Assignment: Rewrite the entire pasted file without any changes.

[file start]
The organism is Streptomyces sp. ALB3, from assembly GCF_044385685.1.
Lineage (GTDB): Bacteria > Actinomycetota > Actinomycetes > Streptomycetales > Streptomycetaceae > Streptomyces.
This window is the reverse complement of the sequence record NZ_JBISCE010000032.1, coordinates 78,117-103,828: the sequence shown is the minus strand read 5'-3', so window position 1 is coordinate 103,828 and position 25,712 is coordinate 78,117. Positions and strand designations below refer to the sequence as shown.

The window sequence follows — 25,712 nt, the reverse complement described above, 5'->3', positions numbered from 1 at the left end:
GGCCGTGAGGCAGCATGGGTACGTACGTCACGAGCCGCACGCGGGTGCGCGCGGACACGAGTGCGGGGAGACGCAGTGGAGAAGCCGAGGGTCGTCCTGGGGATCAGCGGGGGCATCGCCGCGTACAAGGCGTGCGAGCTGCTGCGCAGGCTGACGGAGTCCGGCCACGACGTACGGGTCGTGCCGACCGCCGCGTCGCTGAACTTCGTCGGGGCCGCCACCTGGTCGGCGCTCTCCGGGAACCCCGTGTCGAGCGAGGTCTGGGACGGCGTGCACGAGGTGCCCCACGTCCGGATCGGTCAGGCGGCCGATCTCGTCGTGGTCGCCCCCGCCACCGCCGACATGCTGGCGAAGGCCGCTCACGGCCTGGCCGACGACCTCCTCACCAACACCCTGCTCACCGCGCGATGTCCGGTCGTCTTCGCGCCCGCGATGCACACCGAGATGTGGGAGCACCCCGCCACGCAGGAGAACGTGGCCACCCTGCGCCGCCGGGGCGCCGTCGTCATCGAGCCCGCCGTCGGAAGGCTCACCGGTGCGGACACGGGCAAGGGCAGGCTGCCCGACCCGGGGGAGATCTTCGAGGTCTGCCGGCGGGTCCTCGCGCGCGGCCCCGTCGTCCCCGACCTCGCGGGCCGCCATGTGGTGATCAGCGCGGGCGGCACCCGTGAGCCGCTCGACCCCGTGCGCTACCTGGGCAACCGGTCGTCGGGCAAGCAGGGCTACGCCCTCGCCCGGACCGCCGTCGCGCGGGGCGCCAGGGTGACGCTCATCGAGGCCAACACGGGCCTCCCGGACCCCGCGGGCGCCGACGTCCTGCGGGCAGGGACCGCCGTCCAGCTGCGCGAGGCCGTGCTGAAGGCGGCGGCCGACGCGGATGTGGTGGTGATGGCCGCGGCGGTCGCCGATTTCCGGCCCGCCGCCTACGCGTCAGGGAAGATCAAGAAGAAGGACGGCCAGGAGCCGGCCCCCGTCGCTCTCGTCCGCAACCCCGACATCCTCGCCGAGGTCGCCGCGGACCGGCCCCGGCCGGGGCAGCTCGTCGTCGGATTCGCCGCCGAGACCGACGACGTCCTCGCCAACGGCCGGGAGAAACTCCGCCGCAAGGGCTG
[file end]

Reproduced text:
The organism is Streptomyces sp. ALB3, from assembly GCF_044385685.1.
Lineage (GTDB): Bacteria > Actinomycetota > Actinomycetes > Streptomycetales > Streptomycetaceae > Streptomyces.
This window is the reverse complement of the sequence record NZ_JBISCE010000032.1, coordinates 78,117-103,828: the sequence shown is the minus strand read 5'-3', so window position 1 is coordinate 103,828 and position 25,712 is coordinate 78,117. Positions and strand designations below refer to the sequence as shown.

The window sequence follows — 25,712 nt, the reverse complement described above, 5'->3', positions numbered from 1 at the left end:
GGCCGTGAGGCAGCATGGGTACGTACGTCACGAGCCGCACGCGGGTGCGCGCGGACACGAGTGCGGGGAGACGCAGTGGAGAAGCCGAGGGTCGTCCTGGGGATCAGCGGGGGCATCGCCGCGTACAAGGCGTGCGAGCTGCTGCGCAGGCTGACGGAGTCCGGCCACGACGTACGGGTCGTGCCGACCGCCGCGTCGCTGAACTTCGTCGGGGCCGCCACCTGGTCGGCGCTCTCCGGGAACCCCGTGTCGAGCGAGGTCTGGGACGGCGTGCACGAGGTGCCCCACGTCCGGATCGGTCAGGCGGCCGATCTCGTCGTGGTCGCCCCCGCCACCGCCGACATGCTGGCGAAGGCCGCTCACGGCCTGGCCGACGACCTCCTCACCAACACCCTGCTCACCGCGCGATGTCCGGTCGTCTTCGCGCCCGCGATGCACACCGAGATGTGGGAGCACCCCGCCACGCAGGAGAACGTGGCCACCCTGCGCCGCCGGGGCGCCGTCGTCATCGAGCCCGCCGTCGGAAGGCTCACCGGTGCGGACACGGGCAAGGGCAGGCTGCCCGACCCGGGGGAGATCTTCGAGGTCTGCCGGCGGGTCCTCGCGCGCGGCCCCGTCGTCCCCGACCTCGCGGGCCGCCATGTGGTGATCAGCGCGGGCGGCACCCGTGAGCCGCTCGACCCCGTGCGCTACCTGGGCAACCGGTCGTCGGGCAAGCAGGGCTACGCCCTCGCCCGGACCGCCGTCGCGCGGGGCGCCAGGGTGACGCTCATCGAGGCCAACACGGGCCTCCCGGACCCCGCGGGCGCCGACGTCCTGCGGGCAGGGACCGCCGTCCAGCTGCGCGAGGCCGTGCTGAAGGCGGCGGCCGACGCGGATGTGGTGGTGATGGCCGCGGCGGTCGCCGATTTCCGGCCCGCCGCCTACGCGTCAGGGAAGATCAAGAAGAAGGACGGCCAGGAGCCGGCCCCCGTCGCTCTCGTCCGCAACCCCGACATCCTCGCCGAGGTCGCCGCGGACCGGCCCCGGCCGGGGCAGCTCGTCGTCGGATTCGCCGCCGAGACCGACGACGTCCTCGCCAACGGCCGGGAGAAACTCCGCCGCAAGGGCTG